When you enroll into Part B of Medicare can have impacts on other areas of your world. Your finances (you are now paying for Part B whether you notice it or not!), your insurability (yes, it can have an impact on product choice and insurability down the road) and more.
NOTE: the only time that a person is automatically enrolled into Medicare’s Parts A and B, is when that person is collecting Social Security benefits prior to turning age 65. Example. You are 63 years old and decide to collect your benefits. A few months before you turn 65 years old, your red, white and blue Medicare card will arrive in your mail. The card will have an identifier number on it for you and will show you a date for your hospital and medical coverage beginning 5/1/2020 for example.
In May, you will then begin seeing a monthly debit of $144.60 (2020 figures) from that social security check. You indeed do have Medicare’s Part A and B whether you realize it or not! We will definitely come across folks that tell us that they do not have Medicare… but they have the ID card and when they check their statements, they are paying “for something”. You have Medicare.
Those not getting Social Security benefits? You have to be proactive about signing up. We help you figure out if you need to go into a Social Security office or can file for benefits online. WHEN you add Part B of Medicare into your world is a big deal kind of decision.
Think of Part B coverage as the medical coverage that it is. It’s simply coverage that you are eligible for from the US government. Nothing super magical; it’s coverage. You can buy it from the government, buy it from a carrier, obtain it through an employer, etc.
Whether you NEED to have Part B coverage is that whole “process thing” that we talk about. Deciding whether you need it, should get it, shouldn’t get it —-> those are truly the big deal types of decisions that we help people with.
There’s too much to discuss here but know this very important part. When a person is NEW to Medicare’s Part B coverage (regardless of age, you can be age 74 and just starting your Part B coverage), that person has a six month window where they can purchase any Medigap plan that they’d like without revealing anything about their health to an insurance carrier. For people with significant pre-existing conditions, this is really important to be aware of.
So, if you went along and just happened to get Part B and didn’t quite realize it… and a few years later you would really like to purchase a Medigap policy but had a cancer diagnosis… depending on what type of coverage you have at the time beyond your Part B starting date… you may not be able to purchase the Medigap contract.
Point being: Call us before you turn 65 so that we can help you do the right thing.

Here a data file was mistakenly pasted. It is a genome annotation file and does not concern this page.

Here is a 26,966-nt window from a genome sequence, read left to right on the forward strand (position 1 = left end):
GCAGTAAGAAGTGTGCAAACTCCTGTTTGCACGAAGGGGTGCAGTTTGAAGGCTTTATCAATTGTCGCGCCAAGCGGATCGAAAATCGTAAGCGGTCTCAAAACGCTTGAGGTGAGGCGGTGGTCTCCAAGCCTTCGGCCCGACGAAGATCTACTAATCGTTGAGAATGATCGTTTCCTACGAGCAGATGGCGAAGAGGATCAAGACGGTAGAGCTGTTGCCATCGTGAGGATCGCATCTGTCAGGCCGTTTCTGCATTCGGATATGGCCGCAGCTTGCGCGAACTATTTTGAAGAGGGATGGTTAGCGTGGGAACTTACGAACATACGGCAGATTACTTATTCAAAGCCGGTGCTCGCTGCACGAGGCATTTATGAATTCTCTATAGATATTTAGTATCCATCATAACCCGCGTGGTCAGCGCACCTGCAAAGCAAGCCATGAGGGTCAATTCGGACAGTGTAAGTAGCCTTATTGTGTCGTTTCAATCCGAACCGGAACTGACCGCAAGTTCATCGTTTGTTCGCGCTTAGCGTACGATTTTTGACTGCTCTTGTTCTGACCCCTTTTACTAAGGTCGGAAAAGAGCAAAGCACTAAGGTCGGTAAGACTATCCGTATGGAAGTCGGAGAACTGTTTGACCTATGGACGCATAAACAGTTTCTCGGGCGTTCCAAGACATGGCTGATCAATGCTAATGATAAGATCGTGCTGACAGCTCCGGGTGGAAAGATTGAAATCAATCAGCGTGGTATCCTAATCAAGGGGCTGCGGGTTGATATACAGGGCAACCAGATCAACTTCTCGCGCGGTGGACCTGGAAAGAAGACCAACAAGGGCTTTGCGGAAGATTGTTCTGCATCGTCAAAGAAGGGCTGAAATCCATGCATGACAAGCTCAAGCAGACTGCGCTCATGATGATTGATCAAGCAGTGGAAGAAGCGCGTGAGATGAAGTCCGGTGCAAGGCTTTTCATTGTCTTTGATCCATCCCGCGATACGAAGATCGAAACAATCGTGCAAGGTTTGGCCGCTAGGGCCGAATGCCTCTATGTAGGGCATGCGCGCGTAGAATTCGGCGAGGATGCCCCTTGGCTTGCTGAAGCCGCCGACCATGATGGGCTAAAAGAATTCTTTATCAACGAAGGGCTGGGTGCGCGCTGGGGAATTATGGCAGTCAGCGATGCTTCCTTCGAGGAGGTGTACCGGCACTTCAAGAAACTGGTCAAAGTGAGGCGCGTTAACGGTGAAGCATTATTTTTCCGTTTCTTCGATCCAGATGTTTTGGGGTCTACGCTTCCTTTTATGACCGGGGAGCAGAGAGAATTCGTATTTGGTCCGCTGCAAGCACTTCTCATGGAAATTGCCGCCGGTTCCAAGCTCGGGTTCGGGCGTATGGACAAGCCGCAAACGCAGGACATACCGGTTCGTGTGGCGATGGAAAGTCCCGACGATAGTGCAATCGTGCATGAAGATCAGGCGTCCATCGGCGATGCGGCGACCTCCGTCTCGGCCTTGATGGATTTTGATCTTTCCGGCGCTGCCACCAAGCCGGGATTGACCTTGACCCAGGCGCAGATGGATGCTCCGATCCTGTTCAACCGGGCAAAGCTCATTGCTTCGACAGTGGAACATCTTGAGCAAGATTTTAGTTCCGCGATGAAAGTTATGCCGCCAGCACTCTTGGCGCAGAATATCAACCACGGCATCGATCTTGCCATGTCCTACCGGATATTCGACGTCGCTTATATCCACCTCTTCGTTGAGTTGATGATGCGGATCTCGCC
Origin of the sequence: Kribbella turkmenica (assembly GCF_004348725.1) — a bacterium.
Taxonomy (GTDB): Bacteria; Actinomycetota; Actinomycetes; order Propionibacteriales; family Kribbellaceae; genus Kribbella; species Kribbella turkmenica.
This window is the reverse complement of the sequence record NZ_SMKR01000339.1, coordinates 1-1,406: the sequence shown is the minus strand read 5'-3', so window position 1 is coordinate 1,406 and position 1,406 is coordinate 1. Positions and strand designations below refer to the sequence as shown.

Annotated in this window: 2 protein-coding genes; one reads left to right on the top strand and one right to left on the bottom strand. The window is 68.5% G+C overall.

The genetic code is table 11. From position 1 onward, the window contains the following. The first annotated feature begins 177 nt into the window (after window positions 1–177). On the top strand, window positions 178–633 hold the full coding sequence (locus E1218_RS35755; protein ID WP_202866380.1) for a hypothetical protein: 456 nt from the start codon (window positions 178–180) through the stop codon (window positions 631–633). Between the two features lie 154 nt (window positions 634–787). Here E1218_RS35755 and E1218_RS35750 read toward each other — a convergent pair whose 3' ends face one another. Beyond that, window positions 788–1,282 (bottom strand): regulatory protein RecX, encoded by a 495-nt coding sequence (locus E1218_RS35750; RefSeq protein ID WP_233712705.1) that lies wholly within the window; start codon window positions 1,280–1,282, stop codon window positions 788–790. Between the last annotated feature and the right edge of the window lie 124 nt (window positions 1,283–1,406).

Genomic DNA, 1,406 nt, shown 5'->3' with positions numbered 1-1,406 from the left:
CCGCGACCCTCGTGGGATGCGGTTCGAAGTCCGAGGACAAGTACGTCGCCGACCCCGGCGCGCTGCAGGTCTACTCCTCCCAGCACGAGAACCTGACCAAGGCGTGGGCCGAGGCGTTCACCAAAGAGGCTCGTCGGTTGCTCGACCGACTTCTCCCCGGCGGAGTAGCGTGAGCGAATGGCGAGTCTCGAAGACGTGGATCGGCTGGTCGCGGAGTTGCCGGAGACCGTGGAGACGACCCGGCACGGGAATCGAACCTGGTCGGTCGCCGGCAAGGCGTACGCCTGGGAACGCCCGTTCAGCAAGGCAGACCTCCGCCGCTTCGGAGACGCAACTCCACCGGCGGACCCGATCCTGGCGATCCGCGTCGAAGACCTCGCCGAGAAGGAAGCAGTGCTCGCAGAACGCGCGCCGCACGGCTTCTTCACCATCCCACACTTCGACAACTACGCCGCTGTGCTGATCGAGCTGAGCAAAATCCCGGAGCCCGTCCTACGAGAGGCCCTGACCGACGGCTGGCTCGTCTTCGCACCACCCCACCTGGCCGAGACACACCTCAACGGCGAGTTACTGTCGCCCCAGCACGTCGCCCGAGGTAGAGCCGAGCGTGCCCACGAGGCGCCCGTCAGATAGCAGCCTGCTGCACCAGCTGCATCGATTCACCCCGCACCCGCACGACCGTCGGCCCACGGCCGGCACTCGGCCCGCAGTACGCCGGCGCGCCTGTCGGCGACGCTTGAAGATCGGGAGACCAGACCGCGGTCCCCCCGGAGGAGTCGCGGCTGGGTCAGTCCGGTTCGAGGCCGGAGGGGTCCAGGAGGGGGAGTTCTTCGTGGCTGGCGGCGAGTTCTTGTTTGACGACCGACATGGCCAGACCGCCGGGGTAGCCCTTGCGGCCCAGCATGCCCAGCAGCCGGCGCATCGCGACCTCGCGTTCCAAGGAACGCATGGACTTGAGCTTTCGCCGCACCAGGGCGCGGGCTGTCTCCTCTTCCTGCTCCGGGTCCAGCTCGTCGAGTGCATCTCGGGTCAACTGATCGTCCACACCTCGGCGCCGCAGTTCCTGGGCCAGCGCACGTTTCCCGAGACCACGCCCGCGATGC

We, as a population, are generally conditioned by the ACA (Affordable Care Act) and employer insurance to believe that pre-existing conditions are not a factor in securing health insurance coverage.
While true during those years, things do change when you are Medicare eligible.
John came to our seminar. He was 68 years old at the time. He’d been enrolled into Medicare for his insurance coverage since age 65. He also had chosen a Medicare Advantage plan. He told us after our seminar that he had never heard of the word “Medigap”. Since he had been dealing with cancer and incurring more costs than he had anticipated, he wanted to purchase a Medigap contract.
He could not do so. He had been on Medicare’s Part B for over six months. He’d been enrolled into a Medicare Advantage plan for over 12 months (special rules apply there as well). It was too late for him to purchase a Medigap contract. See Number Two above. The seminars that John had attended prior to ours and the agent that had enrolled him into his current plan had not been clear that Medigap was another option for him.
We try and help people see that some of the decisions that you make at age 65 can have long term impacts on your choice of coverage.
Now, all 65 year olds have pre-existing conditions. If you take Atorvastatin and Lisinopril? Those are not the pre-existing conditions that we are referring to. Cancer diagnosis, a stent placed 6 six weeks ago, early onset of dementia? You shall be declined.
So, how do you protect yourself? You take your time in learning Medicare. You take this on as a process to get enrolled in the right things at the right time. You find good help to do the above. See Number Five next…
And, number five… If Medicare is such a PROCESS, how in the world do you start and get through it properly?
We’ll tell you that is exactly the question we faced when we created our agency.
We saw that financial advisors, human resources, your friends, family, your CPA, the Social Security office and more didn’t always have the correct answer for you regarding Medicare. Or, they didn’t have ANY answer for you. Your traditional health insurance person didn’t quite have a grasp of the nuances of Medicare. The postcards are flying into your mailbox and the phones are soliciting you like mad. How do you figure out what to do and tune much of the noise out.
Well, all we can say is find the best help that you can (easier said than done; we know)